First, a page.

Monday, February 21, 2011
-Wei Hui, Shanghai Baby
After a three day stretch of living in my pajamas, I finished writing the last chapter of my book yesterday. I stole one of my boyfriend's cigarettes to celebrate and huddled in my bathrobe on our snow-crusted patio overlooking the park, a cold lucidity filling my lungs.
I wanted to feel tranquil and savour the moment, but just the opposite was so. Editing. Ugh. I have one week to edit the manuscript as a whole before turning it over to my editor for her final comments and revisions.
I realized this morning that I definitely prefer writing to editing. There's something so much more satisfying about putting pen to paper and forming words afresh compared to cutting and moving stuff around. A few hours of editing simply doesn't make me feel like I've had my dose of writing for the day.
Seeking some diversion from the task at hand, I picked up Shanghai Baby, which I've been reading intermittently over the past couple weeks, and found myself suddenly engrossed in the final chapters. It's an autobiographical novel by Wei Hui, a young Shanhainese writer who lives a madcap, near schizophrenic life - caught between waxing lyrical about Henry Miller and Marguerite Duras and lusting after the latest Yves Saint-Laurent wallet. While writing and secluding herself with her own thoughts - some of which are surprisingly beautiful reflections on the ephemeral quality of twenty-first-century life - she also finds time to engage in games of love and deceit at Shanghai's hot night spots, bringing into focus a city made for film noir, full of old world glamour, decrepit architecture, fast money. My favourite scenes are almost reminiscent of the films of Wong Kar Wai (speaking of whom I may watch Fallen Angels tonight to reward myself for making some headway with this editing business).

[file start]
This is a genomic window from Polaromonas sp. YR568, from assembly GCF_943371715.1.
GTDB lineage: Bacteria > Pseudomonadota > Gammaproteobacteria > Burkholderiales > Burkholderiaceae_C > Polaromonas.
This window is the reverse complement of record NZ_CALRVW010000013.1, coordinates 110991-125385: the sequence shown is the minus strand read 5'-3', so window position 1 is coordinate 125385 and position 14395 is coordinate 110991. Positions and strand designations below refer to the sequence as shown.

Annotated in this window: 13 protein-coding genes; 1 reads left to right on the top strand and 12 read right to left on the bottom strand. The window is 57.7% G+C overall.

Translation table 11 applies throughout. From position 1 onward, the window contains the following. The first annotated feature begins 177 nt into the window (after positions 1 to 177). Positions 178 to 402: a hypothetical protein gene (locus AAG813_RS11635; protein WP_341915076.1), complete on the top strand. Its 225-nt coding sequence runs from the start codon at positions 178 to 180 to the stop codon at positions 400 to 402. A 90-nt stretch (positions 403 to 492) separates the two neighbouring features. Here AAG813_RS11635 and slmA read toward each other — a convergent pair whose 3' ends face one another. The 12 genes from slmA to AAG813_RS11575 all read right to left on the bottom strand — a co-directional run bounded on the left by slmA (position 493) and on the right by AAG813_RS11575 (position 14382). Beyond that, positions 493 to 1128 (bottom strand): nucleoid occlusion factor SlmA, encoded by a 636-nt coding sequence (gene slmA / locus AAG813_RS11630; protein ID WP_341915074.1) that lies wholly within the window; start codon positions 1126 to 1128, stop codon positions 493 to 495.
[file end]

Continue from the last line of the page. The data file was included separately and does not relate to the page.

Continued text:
Photo from: here
Monday, February 14, 2011
A woman who fears being on the cusp of death doesn't buy five pairs of boots, I thought at the time, with a sigh of relief.
At her funeral, I found myself thinking about those unworn boots and how naive my assumption had been. Her show of living life to the fullest and carrying on in her delightfully showy manner was a means of trying to put others at ease, as she always did.
Before the eulogy, her best friend - also named Jean - read Maya Angelou's "Phenomenal Woman."